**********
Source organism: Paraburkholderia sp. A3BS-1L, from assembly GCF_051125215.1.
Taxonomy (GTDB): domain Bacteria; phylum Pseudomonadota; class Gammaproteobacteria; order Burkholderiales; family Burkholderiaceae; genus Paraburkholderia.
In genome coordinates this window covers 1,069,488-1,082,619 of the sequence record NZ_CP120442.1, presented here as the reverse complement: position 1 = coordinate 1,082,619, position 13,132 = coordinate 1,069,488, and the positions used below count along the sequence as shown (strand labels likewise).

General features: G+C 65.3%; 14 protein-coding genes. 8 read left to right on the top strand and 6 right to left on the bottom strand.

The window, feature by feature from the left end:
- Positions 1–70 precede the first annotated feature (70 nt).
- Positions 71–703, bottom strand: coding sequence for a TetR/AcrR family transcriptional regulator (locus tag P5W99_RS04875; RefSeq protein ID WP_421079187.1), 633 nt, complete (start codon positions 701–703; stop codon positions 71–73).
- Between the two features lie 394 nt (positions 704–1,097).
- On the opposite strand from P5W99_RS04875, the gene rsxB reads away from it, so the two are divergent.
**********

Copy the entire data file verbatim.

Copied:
Source organism: Paraburkholderia sp. A3BS-1L, from assembly GCF_051125215.1.
Taxonomy (GTDB): domain Bacteria; phylum Pseudomonadota; class Gammaproteobacteria; order Burkholderiales; family Burkholderiaceae; genus Paraburkholderia.
In genome coordinates this window covers 1,069,488-1,082,619 of the sequence record NZ_CP120442.1, presented here as the reverse complement: position 1 = coordinate 1,082,619, position 13,132 = coordinate 1,069,488, and the positions used below count along the sequence as shown (strand labels likewise).

General features: G+C 65.3%; 14 protein-coding genes. 8 read left to right on the top strand and 6 right to left on the bottom strand.

The window, feature by feature from the left end:
- Positions 1–70 precede the first annotated feature (70 nt).
- Positions 71–703, bottom strand: coding sequence for a TetR/AcrR family transcriptional regulator (locus tag P5W99_RS04875; RefSeq protein ID WP_421079187.1), 633 nt, complete (start codon positions 701–703; stop codon positions 71–73).
- Between the two features lie 394 nt (positions 704–1,097).
- On the opposite strand from P5W99_RS04875, the gene rsxB reads away from it, so the two are divergent.